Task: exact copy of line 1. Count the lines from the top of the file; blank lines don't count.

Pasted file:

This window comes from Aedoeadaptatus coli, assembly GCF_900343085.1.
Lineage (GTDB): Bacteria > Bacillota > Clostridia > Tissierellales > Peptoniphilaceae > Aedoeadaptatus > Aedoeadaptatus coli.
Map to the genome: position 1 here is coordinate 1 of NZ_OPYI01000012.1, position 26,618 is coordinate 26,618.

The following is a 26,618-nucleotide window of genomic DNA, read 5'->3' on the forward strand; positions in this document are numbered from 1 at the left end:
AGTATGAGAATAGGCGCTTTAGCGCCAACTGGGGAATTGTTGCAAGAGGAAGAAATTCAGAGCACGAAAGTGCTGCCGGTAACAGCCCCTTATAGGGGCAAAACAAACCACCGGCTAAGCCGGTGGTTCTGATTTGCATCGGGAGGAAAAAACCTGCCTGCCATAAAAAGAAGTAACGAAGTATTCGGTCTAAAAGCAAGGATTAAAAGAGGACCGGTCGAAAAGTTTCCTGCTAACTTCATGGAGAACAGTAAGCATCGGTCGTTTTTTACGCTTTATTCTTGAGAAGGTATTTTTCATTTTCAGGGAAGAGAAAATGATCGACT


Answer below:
This window comes from Aedoeadaptatus coli, assembly GCF_900343085.1.